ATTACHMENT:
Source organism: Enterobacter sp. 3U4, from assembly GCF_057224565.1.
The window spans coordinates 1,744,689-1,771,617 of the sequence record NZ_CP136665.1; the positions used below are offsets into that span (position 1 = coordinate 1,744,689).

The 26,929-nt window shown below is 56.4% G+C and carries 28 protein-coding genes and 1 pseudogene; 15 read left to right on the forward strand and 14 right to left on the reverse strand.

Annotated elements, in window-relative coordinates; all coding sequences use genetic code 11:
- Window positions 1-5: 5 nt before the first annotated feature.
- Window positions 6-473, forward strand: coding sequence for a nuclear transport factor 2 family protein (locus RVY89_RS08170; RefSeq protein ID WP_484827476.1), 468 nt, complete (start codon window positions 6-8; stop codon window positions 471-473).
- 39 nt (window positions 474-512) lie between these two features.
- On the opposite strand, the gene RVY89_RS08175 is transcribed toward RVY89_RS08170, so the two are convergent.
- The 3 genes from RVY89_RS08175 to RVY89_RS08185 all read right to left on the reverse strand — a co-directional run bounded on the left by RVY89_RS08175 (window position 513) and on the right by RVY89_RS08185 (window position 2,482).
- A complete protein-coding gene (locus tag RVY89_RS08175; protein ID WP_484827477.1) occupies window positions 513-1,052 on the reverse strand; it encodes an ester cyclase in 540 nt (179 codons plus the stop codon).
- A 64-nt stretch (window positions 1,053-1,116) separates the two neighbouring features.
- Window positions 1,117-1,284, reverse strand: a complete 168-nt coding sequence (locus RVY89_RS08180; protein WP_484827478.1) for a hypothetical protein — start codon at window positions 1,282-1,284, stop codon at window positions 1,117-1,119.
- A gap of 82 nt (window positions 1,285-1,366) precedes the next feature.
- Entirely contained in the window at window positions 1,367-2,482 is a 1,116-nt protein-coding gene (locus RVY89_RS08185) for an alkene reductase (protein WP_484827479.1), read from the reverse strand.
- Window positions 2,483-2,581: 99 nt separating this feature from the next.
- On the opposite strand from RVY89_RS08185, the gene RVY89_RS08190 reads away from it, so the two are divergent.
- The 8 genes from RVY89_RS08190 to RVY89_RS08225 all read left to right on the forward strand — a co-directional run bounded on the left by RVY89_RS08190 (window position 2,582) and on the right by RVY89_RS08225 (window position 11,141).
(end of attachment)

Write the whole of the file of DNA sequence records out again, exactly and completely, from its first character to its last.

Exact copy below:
Source organism: Enterobacter sp. 3U4, from assembly GCF_057224565.1.
The window spans coordinates 1,744,689-1,771,617 of the sequence record NZ_CP136665.1; the positions used below are offsets into that span (position 1 = coordinate 1,744,689).

The 26,929-nt window shown below is 56.4% G+C and carries 28 protein-coding genes and 1 pseudogene; 15 read left to right on the forward strand and 14 right to left on the reverse strand.

Annotated elements, in window-relative coordinates; all coding sequences use genetic code 11:
- Window positions 1-5: 5 nt before the first annotated feature.
- Window positions 6-473, forward strand: coding sequence for a nuclear transport factor 2 family protein (locus RVY89_RS08170; RefSeq protein ID WP_484827476.1), 468 nt, complete (start codon window positions 6-8; stop codon window positions 471-473).
- 39 nt (window positions 474-512) lie between these two features.
- On the opposite strand, the gene RVY89_RS08175 is transcribed toward RVY89_RS08170, so the two are convergent.
- The 3 genes from RVY89_RS08175 to RVY89_RS08185 all read right to left on the reverse strand — a co-directional run bounded on the left by RVY89_RS08175 (window position 513) and on the right by RVY89_RS08185 (window position 2,482).
- A complete protein-coding gene (locus tag RVY89_RS08175; protein ID WP_484827477.1) occupies window positions 513-1,052 on the reverse strand; it encodes an ester cyclase in 540 nt (179 codons plus the stop codon).
- A 64-nt stretch (window positions 1,053-1,116) separates the two neighbouring features.
- Window positions 1,117-1,284, reverse strand: a complete 168-nt coding sequence (locus RVY89_RS08180; protein WP_484827478.1) for a hypothetical protein — start codon at window positions 1,282-1,284, stop codon at window positions 1,117-1,119.
- A gap of 82 nt (window positions 1,285-1,366) precedes the next feature.
- Entirely contained in the window at window positions 1,367-2,482 is a 1,116-nt protein-coding gene (locus RVY89_RS08185) for an alkene reductase (protein WP_484827479.1), read from the reverse strand.
- Window positions 2,483-2,581: 99 nt separating this feature from the next.
- On the opposite strand from RVY89_RS08185, the gene RVY89_RS08190 reads away from it, so the two are divergent.
- The 8 genes from RVY89_RS08190 to RVY89_RS08225 all read left to right on the forward strand — a co-directional run bounded on the left by RVY89_RS08190 (window position 2,582) and on the right by RVY89_RS08225 (window position 11,141).